SF State celebrates Creative State Opening Day

Miles Jay (left) plays the buzuq as Tareq Rantisi (right) beats a drum during an Arabic music seminar in McKenna Theater on Saturday, Sept. 28, 2013. The seminar was part of Room for Hope, a festival celebrating Palestinian culture. Photo by Philip Houston / Xpress

Miles Jay (left) plays the buzuq as Tareq Rantisi (right) beats a drum during an Arabic music seminar in McKenna Theater on Saturday, Sept. 28, 2013. The seminar was part of Room for Hope, a festival celebrating Palestinian culture. Photo by Philip Houston / Xpress

Highlighted by the Alexander String Quartet and the world premiere of a composition by Pulitzer Prize-winning professor, Wayne Peterson, the University’s vibrant arts programs joined in the first ever Creative State Opening Day showcase on Sunday.

The main focus of the Creative State opening day was the season’s first Morrison Artist Series concert. However, most visitors arrived earlier for play readings, an art exhibit, film screenings, chorus rehearsal, poetry readings, a dance showcase, a live radio broadcast and a Gregorian chant, all of which were mostly performed by students and free to attend.

Sunday marked the first concert in the Morrison Artists Series for free chamber music for the current semester. The opening night was also an opportunity for the school to showcase the work of students from other programs at the University before the general public.

“It’s just very exciting to be able to show the diversity of the different parts that we have here at San Francisco State and to be able to share those with the public and the community in general,” said Todd Roehrman, associate dean at the University.

“We mainly came here for the Morrison Artist Series concert but arrived a few hours early to see everything else that was going on,” said Jone Broer, an attendee unaffiliated with the University, but an enthusiast of the performing arts.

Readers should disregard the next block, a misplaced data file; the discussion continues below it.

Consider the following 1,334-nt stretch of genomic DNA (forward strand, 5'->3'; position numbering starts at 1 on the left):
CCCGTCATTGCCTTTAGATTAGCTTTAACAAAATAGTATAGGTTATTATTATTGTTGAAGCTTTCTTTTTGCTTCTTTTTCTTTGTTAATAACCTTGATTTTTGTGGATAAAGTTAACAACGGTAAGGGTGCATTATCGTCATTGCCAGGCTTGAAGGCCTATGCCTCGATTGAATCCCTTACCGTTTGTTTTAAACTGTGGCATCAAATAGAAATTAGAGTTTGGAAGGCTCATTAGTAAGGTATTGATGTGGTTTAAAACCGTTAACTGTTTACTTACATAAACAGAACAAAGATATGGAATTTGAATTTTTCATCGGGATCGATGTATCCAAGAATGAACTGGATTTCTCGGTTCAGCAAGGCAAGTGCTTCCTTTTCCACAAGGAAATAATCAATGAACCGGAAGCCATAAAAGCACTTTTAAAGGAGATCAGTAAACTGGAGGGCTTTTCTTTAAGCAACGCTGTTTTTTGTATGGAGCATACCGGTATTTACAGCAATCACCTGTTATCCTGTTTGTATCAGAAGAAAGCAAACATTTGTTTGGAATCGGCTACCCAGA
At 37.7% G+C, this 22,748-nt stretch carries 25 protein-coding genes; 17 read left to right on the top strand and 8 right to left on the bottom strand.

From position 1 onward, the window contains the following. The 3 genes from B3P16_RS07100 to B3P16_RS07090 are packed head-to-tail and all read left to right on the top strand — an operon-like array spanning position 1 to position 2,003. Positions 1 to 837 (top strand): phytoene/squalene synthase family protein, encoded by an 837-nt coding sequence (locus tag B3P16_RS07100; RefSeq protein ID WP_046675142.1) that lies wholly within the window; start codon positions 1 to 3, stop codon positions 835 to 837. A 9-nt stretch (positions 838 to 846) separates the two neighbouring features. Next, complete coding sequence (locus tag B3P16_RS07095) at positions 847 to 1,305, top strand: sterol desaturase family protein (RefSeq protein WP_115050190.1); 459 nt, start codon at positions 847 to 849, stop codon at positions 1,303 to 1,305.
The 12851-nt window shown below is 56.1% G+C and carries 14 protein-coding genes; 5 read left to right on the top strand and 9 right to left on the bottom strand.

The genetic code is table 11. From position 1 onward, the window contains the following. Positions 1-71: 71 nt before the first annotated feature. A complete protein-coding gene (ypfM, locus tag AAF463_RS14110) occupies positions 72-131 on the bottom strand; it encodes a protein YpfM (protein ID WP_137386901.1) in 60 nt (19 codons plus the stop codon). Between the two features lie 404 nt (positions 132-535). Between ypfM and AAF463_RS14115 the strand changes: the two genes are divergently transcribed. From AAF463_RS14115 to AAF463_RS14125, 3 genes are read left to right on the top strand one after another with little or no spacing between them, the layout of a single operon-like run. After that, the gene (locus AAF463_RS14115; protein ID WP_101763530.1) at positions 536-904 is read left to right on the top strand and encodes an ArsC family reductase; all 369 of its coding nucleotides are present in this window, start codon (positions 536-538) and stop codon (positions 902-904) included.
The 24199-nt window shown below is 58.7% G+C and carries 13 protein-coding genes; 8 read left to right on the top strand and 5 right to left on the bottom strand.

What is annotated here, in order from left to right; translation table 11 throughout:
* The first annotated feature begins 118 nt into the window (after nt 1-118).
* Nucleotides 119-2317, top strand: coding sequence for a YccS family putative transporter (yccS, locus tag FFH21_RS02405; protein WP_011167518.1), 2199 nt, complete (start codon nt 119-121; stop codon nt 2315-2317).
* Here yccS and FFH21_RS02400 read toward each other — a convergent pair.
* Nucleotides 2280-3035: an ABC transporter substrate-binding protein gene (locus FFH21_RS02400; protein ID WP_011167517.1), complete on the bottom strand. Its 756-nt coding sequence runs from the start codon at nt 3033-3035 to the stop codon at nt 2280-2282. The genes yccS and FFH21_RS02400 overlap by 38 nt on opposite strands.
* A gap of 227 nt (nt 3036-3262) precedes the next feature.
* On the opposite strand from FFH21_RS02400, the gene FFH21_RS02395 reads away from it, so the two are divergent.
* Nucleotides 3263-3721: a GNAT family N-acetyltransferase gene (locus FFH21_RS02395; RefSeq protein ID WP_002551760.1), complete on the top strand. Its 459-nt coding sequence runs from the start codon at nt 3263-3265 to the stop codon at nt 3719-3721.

The play readings led by professor Roy Conboy were written by SF State students part of the theater arts play development program. Similarly, the student poetry readings included handpicked poems by students who conveyed emotions of happiness and sorrow as they read aloud in the choir.

The Gregorian chant, that gathered a crowd of over 30 people in the Fine Arts Gallery, was performed by a group of students enrolled in a Gregorian chant class and their professor at the University.

“The one (chant) that was performed is in a collection of Italian materials called the de Bellis collection in the J. Paul Leonard Library,” said Mark Johnson, manager of the Fine Arts Gallery at SF State.

The students, along with professor Paul Ellison, dressed in all black, lined up against one wall in the Fine Arts Gallery and mesmerized their audience with a profound recitation of a chant that dates back to 1450. Ellison, a part-time lecturer for the history of music and the Gregorian chant choir at SF State, also included noted hand gestures and frequent bows during the performance in hopes of really incorporating the manner in which the chant was performed in the 15th century.

After the students wrapped up their performances, they joined the audience and eagerly walked over to the McKenna Theatre at SF State to sit through the final event of the day, the Morrison Artists Series concert.

“The Morrison Artists Series is the longest running chamber music concert series in San Francisco, featuring superb, admission-free performances by some of the world’s most acclaimed ensembles since 1955,” said Matt Itleson, publicist for the College of Liberal and Creative Arts at the University.

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